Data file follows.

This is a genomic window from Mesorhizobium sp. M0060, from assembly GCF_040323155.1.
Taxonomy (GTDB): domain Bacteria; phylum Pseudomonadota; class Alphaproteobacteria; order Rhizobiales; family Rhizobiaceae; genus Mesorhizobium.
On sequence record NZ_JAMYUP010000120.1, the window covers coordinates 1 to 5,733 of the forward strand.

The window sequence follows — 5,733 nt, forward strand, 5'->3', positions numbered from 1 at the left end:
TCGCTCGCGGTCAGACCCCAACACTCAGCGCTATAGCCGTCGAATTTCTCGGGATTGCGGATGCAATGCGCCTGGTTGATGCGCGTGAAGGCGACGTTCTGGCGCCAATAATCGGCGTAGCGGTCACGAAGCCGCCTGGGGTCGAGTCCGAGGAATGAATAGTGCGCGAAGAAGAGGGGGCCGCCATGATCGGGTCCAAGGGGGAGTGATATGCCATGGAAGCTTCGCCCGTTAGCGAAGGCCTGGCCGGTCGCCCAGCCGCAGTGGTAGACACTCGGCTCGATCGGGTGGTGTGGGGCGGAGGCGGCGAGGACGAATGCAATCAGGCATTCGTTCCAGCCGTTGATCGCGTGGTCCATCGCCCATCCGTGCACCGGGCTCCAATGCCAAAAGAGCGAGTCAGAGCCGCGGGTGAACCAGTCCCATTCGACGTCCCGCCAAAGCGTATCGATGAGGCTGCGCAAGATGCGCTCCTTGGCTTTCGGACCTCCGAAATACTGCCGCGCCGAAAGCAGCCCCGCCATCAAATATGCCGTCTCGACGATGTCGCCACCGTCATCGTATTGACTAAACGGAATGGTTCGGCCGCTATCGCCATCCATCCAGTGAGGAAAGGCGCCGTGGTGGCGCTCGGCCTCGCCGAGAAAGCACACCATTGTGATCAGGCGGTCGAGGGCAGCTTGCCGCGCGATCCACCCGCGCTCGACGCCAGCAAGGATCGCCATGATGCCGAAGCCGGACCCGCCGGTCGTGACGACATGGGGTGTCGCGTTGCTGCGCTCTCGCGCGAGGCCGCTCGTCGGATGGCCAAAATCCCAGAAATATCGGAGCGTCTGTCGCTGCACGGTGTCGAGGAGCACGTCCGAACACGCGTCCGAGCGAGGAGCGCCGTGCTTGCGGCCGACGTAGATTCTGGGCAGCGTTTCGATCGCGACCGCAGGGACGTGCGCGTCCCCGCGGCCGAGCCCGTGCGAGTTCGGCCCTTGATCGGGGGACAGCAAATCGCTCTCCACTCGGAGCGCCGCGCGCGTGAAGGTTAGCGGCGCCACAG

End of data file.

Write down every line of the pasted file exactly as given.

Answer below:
This is a genomic window from Mesorhizobium sp. M0060, from assembly GCF_040323155.1.
Taxonomy (GTDB): domain Bacteria; phylum Pseudomonadota; class Alphaproteobacteria; order Rhizobiales; family Rhizobiaceae; genus Mesorhizobium.
On sequence record NZ_JAMYUP010000120.1, the window covers coordinates 1 to 5,733 of the forward strand.

The window sequence follows — 5,733 nt, forward strand, 5'->3', positions numbered from 1 at the left end:
TCGCTCGCGGTCAGACCCCAACACTCAGCGCTATAGCCGTCGAATTTCTCGGGATTGCGGATGCAATGCGCCTGGTTGATGCGCGTGAAGGCGACGTTCTGGCGCCAATAATCGGCGTAGCGGTCACGAAGCCGCCTGGGGTCGAGTCCGAGGAATGAATAGTGCGCGAAGAAGAGGGGGCCGCCATGATCGGGTCCAAGGGGGAGTGATATGCCATGGAAGCTTCGCCCGTTAGCGAAGGCCTGGCCGGTCGCCCAGCCGCAGTGGTAGACACTCGGCTCGATCGGGTGGTGTGGGGCGGAGGCGGCGAGGACGAATGCAATCAGGCATTCGTTCCAGCCGTTGATCGCGTGGTCCATCGCCCATCCGTGCACCGGGCTCCAATGCCAAAAGAGCGAGTCAGAGCCGCGGGTGAACCAGTCCCATTCGACGTCCCGCCAAAGCGTATCGATGAGGCTGCGCAAGATGCGCTCCTTGGCTTTCGGACCTCCGAAATACTGCCGCGCCGAAAGCAGCCCCGCCATCAAATATGCCGTCTCGACGATGTCGCCACCGTCATCGTATTGACTAAACGGAATGGTTCGGCCGCTATCGCCATCCATCCAGTGAGGAAAGGCGCCGTGGTGGCGCTCGGCCTCGCCGAGAAAGCACACCATTGTGATCAGGCGGTCGAGGGCAGCTTGCCGCGCGATCCACCCGCGCTCGACGCCAGCAAGGATCGCCATGATGCCGAAGCCGGACCCGCCGGTCGTGACGACATGGGGTGTCGCGTTGCTGCGCTCTCGCGCGAGGCCGCTCGTCGGATGGCCAAAATCCCAGAAATATCGGAGCGTCTGTCGCTGCACGGTGTCGAGGAGCACGTCCGAACACGCGTCCGAGCGAGGAGCGCCGTGCTTGCGGCCGACGTAGATTCTGGGCAGCGTTTCGATCGCGACCGCAGGGACGTGCGCGTCCCCGCGGCCGAGCCCGTGCGAGTTCGGCCCTTGATCGGGGGACAGCAAATCGCTCTCCACTCGGAGCGCCGCGCGCGTGAAGGTTAGCGGCGCCACAG